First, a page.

ScotRail forced to slash 264 more services on Wednesday as knock-on effect of signallers’ strike

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ScotRail has been forced to cancel hundreds more trains on Wednesday and Friday because of the knock-on effects of the Network Rail signallers strikes this week, the operator has told The Scotsman.

The confirmation came as Deputy First Minister John Swinney accused the UK Government of “deliberately inflaming” the dispute over pay and jobs, and condemned its lack of action as a “dereliction of duty”.

ScotRail revealed a further 264 services would not run on the days following the strikes on Tuesday and Thursday – on top of its temporary timetable, which has already halted 574 – or one third – of daily services.

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It means nearly four in ten ScotRail trains will not operate on those days, making Scotland among the worst affected parts of Britain in the most widespread rail strikes for 30 years.

Only about 100 trains operated from Glasgow Central on Tuesday compared to nearly 1,000 normally. Picture: The ScotsmanOnly about 100 trains operated from Glasgow Central on Tuesday compared to nearly 1,000 normally. Picture: The Scotsman
Only about 100 trains operated from Glasgow Central on Tuesday compared to nearly 1,000 normally. Picture: The Scotsman

The Scottish Government-owned company, which is not involved in the dispute, said this was because Network Rail’s signalling centres in Edinburgh and Glasgow would not be able to operate until 7:15am, and signal boxes outside the Central Belt would not be back in action until later in the day.

That will mean significantly later first trains on some routes, such from Dundee to Aberdeen at 11:18am compared to 7:22am normally.

ScotRail is still devising a timetable for Sunday.

The news will come as a further blow to passengers who are suffering the loss of 90 per cent of ScotRail services during strikes on Tuesday, Thursday and Saturday by the Rail, Maritime and Transport union (RMT). The industrial action involves 40,000 staff at Network Rail and 13 train operators based south of the Border.

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Only five ScotRail routes operated, with the last trains leaving before 6pm.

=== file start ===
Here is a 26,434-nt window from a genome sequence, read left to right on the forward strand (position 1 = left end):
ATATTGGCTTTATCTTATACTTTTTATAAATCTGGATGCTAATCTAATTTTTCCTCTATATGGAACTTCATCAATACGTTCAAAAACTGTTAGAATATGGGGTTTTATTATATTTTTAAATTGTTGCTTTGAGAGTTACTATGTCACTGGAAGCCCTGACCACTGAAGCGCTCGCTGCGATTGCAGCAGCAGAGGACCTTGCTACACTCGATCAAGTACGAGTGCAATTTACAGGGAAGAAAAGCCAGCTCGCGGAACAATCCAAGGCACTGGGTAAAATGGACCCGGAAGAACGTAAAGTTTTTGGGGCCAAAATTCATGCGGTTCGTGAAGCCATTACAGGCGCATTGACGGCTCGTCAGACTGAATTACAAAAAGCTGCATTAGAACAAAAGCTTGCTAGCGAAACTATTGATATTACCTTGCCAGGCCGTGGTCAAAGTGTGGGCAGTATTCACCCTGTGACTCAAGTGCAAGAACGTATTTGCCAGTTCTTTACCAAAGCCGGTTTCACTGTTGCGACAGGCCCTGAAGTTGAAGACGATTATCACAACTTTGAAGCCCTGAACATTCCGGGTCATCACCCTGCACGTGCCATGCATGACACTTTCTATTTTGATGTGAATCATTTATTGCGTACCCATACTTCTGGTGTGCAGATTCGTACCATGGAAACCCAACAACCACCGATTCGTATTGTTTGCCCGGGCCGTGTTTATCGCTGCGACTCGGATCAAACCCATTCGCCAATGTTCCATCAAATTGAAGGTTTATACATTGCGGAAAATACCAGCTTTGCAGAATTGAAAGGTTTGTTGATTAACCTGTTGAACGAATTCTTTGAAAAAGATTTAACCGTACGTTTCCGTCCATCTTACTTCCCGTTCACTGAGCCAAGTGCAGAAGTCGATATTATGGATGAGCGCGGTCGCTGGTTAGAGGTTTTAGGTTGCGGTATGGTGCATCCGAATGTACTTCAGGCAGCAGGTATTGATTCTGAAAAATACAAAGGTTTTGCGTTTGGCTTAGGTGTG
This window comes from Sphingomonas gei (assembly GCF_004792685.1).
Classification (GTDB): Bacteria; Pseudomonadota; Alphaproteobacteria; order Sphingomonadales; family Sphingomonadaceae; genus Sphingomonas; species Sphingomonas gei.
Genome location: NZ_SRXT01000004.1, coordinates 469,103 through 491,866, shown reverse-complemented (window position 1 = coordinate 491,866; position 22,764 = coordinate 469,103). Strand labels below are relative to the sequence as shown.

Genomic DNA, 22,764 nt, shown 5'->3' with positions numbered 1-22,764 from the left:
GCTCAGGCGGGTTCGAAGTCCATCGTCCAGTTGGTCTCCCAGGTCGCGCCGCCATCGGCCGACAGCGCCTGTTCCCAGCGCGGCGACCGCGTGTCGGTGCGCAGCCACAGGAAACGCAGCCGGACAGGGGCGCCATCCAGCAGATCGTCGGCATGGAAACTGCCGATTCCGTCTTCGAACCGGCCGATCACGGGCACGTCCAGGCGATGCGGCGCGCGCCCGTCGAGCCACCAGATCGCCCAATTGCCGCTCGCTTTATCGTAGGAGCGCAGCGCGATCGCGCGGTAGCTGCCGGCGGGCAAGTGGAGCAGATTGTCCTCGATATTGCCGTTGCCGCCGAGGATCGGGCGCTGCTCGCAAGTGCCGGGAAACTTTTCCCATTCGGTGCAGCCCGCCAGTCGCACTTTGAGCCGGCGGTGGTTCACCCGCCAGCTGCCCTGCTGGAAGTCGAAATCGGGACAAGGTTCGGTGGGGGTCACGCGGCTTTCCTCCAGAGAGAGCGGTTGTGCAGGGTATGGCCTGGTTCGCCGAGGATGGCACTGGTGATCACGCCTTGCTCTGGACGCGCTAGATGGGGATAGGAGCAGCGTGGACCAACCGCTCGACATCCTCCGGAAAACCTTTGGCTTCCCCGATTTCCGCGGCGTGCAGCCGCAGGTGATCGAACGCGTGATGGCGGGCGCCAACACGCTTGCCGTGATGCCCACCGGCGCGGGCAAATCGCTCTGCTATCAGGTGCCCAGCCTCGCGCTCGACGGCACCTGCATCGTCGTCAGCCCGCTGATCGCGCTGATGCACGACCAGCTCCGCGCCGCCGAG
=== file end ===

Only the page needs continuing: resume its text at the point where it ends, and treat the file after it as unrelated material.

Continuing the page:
Services were restricted to the main Edinburgh-Glasgow line, a secondary route via Shotts, and Edinburgh-Bathgate and Glasgow to Lanark and Larkhall.

Lanark passengers benefited from a half-hourly service when it has been largely reduced to hourly under the temporary timetable, triggered by drivers declining voluntary overtime as part of a separate dispute.

Cross-Border operators such as LNER will also operate a reduced service on the days between the strikes, while all Caledonian Sleeper services have been cancelled until Sunday.

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The companies are running only a fraction of normal trains on the strike days, with last Scotland-London services leaving around lunchtime.

ScotRail service delivery director David Simpson said: “Regrettably, the disruption caused by the RMT Network Rail strike action extends to the days following strike action as well.

"This is due to Network Rail signal boxes across Scotland’s railway opening at different times throughout the day.

“This means, for some routes, it may be later in the day before we’re able to operate services as normal.”

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Mr Swinney said: “With a busy summer upon us, there needs to be more urgency from UK ministers and the Department for Transport to get this situation fixed – and fast.

"The lack of action being taken by the UK Government is a dereliction of duty.”

The Deputy First Minister sought to make a distinction between the ScotRail pay dispute, during which the Scottish Government was criticised for not becoming more closely involved, and the separate Britain-wide dispute.